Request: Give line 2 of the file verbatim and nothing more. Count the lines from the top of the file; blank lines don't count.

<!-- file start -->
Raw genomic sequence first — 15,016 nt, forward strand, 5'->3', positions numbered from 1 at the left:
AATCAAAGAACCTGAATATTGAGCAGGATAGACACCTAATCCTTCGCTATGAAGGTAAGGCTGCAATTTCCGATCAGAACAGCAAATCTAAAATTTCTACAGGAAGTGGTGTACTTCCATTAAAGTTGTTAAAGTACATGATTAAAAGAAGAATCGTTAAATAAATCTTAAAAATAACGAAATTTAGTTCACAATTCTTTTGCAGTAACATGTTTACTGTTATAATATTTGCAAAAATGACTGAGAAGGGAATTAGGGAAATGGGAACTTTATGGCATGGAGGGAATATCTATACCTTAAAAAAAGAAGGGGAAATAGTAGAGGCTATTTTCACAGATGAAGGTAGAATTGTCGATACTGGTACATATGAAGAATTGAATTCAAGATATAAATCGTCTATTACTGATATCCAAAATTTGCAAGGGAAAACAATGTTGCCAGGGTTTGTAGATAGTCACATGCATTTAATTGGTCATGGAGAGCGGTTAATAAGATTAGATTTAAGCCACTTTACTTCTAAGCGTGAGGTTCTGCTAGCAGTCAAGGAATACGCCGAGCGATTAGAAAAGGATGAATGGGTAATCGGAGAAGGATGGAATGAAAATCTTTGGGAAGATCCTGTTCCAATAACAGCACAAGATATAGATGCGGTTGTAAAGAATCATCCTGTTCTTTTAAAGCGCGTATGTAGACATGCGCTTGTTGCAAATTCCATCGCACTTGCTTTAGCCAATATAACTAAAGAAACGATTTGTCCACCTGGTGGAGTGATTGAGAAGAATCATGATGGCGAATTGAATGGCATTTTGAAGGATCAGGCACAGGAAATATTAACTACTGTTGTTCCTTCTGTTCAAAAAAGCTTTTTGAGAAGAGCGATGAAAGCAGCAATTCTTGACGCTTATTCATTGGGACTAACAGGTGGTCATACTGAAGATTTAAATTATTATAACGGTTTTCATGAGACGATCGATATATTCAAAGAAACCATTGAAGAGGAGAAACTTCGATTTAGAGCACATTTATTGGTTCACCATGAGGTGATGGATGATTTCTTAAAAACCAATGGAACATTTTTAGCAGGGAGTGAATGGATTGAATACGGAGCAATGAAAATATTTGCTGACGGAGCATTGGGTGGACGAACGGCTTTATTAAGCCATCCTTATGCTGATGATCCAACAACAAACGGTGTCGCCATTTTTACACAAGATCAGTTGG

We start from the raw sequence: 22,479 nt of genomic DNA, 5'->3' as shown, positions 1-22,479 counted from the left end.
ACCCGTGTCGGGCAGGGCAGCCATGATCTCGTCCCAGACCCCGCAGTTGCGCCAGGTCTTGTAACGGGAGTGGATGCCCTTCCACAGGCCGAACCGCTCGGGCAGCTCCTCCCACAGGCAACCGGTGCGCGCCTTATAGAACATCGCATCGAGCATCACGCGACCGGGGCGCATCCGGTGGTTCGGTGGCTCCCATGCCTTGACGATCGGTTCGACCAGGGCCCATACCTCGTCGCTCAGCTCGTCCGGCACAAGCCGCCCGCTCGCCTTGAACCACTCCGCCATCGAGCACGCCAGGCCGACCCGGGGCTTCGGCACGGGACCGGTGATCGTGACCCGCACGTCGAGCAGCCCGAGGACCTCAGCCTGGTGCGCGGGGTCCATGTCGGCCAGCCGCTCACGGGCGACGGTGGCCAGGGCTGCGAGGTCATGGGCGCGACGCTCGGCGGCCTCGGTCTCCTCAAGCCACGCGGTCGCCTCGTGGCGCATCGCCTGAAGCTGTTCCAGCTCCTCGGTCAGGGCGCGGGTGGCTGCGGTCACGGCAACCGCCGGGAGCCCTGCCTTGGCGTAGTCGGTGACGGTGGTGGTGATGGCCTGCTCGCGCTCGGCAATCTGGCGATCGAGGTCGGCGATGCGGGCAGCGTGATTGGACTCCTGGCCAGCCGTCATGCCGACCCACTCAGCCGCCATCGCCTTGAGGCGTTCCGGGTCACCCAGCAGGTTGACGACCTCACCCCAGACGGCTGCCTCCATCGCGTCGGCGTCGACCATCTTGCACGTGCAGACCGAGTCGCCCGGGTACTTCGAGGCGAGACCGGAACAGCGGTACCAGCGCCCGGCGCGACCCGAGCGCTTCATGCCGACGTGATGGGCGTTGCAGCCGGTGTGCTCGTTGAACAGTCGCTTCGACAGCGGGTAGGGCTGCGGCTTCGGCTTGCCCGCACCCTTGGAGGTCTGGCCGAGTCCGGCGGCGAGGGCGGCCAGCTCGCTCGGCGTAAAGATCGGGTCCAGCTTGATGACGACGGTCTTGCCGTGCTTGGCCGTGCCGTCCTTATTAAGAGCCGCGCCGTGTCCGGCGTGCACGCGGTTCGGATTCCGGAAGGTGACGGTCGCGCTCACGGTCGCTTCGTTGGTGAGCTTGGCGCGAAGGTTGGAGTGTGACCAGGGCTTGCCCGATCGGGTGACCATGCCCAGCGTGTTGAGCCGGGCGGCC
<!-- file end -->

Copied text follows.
AATCAAAGAACCTGAATATTGAGCAGGATAGACACCTAATCCTTCGCTATGAAGGTAAGGCTGCAATTTCCGATCAGAACAGCAAATCTAAAATTTCTACAGGAAGTGGTGTACTTCCATTAAAGTTGTTAAAGTACATGATTAAAAGAAGAATCGTTAAATAAATCTTAAAAATAACGAAATTTAGTTCACAATTCTTTTGCAGTAACATGTTTACTGTTATAATATTTGCAAAAATGACTGAGAAGGGAATTAGGGAAATGGGAACTTTATGGCATGGAGGGAATATCTATACCTTAAAAAAAGAAGGGGAAATAGTAGAGGCTATTTTCACAGATGAAGGTAGAATTGTCGATACTGGTACATATGAAGAATTGAATTCAAGATATAAATCGTCTATTACTGATATCCAAAATTTGCAAGGGAAAACAATGTTGCCAGGGTTTGTAGATAGTCACATGCATTTAATTGGTCATGGAGAGCGGTTAATAAGATTAGATTTAAGCCACTTTACTTCTAAGCGTGAGGTTCTGCTAGCAGTCAAGGAATACGCCGAGCGATTAGAAAAGGATGAATGGGTAATCGGAGAAGGATGGAATGAAAATCTTTGGGAAGATCCTGTTCCAATAACAGCACAAGATATAGATGCGGTTGTAAAGAATCATCCTGTTCTTTTAAAGCGCGTATGTAGACATGCGCTTGTTGCAAATTCCATCGCACTTGCTTTAGCCAATATAACTAAAGAAACGATTTGTCCACCTGGTGGAGTGATTGAGAAGAATCATGATGGCGAATTGAATGGCATTTTGAAGGATCAGGCACAGGAAATATTAACTACTGTTGTTCCTTCTGTTCAAAAAAGCTTTTTGAGAAGAGCGATGAAAGCAGCAATTCTTGACGCTTATTCATTGGGACTAACAGGTGGTCATACTGAAGATTTAAATTATTATAACGGTTTTCATGAGACGATCGATATATTCAAAGAAACCATTGAAGAGGAGAAACTTCGATTTAGAGCACATTTATTGGTTCACCATGAGGTGATGGATGATTTCTTAAAAACCAATGGAACATTTTTAGCAGGGAGTGAATGGATTGAATACGGAGCAATGAAAATATTTGCTGACGGAGCATTGGGTGGACGAACGGCTTTATTAAGCCATCCTTATGCTGATGATCCAACAACAAACGGTGTCGCCATTTTTACACAAGATCAGTTGG